It is my understanding that flight time and time in service should be the same.
If that is what you think, then you don't "understand" the subject at all. Try re-reading FAR Part 1 - both FT and TIS are defined there, the definitions are essentially as I already mentioned above.
The formal definition of FT says that it starts when the aircraft starts to move under its own power and goes until its parks or shuts down ("comes to rest") again. The odd thing about FT is that you don't have to actually fly in order to log FT; you just have to taxi out with the intention
of flying; if you happen to discover something during your run-up that you don't like and decide to taxi back and shut down, you can still log all of that time as Flight Time.
Time In Service (TIS) on the other hand is only the time that you are actually flying (go figure!) as the formal definition is the time from when the aircraft leaves the surface of the earth until it touches down again at the next point of landing. In other words, there is no TIS until you actually do fly - and only while you are flying.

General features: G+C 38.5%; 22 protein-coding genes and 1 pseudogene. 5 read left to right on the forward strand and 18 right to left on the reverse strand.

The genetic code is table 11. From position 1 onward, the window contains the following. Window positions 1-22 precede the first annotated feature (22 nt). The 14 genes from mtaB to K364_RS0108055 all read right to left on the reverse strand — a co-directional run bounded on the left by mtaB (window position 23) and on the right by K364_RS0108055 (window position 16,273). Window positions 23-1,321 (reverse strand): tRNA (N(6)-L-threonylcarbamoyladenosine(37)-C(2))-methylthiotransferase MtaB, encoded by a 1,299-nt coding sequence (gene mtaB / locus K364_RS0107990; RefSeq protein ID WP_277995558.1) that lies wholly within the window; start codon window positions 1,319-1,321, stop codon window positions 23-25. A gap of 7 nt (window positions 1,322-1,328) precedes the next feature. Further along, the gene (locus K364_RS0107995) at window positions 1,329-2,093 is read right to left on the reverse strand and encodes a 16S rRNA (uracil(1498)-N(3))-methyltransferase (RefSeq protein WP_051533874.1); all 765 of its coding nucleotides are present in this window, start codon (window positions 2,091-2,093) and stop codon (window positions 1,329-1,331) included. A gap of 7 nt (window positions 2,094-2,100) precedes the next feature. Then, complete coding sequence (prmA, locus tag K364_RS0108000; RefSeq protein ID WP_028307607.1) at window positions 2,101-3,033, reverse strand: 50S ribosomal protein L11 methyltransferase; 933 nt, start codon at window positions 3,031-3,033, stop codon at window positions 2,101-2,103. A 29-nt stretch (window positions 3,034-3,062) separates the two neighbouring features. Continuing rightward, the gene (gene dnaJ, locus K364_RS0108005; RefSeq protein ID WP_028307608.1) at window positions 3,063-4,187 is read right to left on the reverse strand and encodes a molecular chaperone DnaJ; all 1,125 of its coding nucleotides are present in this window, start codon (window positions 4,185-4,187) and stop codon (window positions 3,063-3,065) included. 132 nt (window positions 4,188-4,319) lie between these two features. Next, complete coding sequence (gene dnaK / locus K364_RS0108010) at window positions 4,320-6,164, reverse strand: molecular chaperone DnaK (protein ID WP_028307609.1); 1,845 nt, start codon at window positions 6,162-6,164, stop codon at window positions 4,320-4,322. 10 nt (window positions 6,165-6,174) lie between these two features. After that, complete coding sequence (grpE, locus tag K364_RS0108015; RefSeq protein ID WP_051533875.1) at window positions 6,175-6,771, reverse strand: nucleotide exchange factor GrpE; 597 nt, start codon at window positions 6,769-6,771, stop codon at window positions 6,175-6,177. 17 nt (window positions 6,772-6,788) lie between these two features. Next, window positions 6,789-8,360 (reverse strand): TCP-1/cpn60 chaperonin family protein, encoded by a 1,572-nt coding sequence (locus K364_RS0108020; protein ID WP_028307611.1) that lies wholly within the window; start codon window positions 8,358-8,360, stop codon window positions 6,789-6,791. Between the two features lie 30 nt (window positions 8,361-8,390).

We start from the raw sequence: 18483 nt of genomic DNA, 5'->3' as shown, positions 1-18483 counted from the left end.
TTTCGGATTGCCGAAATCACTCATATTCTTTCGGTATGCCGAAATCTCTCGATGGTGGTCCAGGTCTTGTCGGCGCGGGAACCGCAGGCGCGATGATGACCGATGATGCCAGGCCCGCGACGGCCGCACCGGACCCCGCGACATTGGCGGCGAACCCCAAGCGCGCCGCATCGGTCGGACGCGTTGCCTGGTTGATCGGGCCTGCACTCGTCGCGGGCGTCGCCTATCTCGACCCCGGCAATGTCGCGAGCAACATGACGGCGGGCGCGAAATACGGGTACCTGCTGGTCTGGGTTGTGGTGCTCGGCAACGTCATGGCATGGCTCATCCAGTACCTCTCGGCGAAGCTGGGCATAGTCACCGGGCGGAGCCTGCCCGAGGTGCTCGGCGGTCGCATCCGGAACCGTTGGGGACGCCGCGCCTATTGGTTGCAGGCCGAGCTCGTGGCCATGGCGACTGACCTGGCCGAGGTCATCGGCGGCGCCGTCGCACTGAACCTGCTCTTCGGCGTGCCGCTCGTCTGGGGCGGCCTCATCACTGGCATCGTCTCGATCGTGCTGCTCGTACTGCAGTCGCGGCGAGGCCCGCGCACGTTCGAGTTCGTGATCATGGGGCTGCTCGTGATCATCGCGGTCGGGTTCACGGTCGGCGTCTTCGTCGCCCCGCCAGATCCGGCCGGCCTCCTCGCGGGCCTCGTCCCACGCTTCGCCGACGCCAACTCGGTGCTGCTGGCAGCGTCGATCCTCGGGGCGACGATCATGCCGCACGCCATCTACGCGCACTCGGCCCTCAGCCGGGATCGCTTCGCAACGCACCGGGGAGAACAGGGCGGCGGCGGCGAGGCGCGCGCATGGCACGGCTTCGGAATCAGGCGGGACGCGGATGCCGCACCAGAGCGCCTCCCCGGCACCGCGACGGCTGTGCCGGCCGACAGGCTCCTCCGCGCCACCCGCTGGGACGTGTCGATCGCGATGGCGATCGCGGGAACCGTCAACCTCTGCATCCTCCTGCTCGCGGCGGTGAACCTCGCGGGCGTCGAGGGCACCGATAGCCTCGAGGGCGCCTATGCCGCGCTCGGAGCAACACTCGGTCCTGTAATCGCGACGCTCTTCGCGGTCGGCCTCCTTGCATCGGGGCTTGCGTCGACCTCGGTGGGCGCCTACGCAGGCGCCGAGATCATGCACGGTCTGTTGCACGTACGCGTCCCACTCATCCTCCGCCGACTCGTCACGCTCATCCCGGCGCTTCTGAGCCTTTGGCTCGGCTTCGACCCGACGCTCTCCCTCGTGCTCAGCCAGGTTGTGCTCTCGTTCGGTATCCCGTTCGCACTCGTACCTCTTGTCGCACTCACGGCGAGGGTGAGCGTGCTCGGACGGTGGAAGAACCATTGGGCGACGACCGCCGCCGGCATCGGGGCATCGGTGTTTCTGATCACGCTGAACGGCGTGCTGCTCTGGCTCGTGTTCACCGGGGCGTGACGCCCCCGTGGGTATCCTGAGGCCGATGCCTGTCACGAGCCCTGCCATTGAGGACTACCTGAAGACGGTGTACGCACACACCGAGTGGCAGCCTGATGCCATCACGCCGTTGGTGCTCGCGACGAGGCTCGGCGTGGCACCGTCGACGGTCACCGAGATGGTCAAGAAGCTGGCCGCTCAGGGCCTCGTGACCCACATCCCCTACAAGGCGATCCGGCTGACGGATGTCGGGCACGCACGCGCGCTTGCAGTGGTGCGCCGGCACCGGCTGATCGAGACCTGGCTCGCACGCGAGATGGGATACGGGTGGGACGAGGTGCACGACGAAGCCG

Theoretically, at a large airport for example and per my "bad run-up" example above, you could easily log 0.5 hour of Flight Time for the pilot for the time he spent taxiing out to the run-up area, actually running up the aircraft and finding something wrong, and then taxiing back to the ramp again - but during all of that the aircraft itself would have accumulated 0 hours of Time in Service.
They are completely different things, recorded for completely different reasons, and there is nothing about either of them that implies in any way that they should be the same - 'cuz they ain't!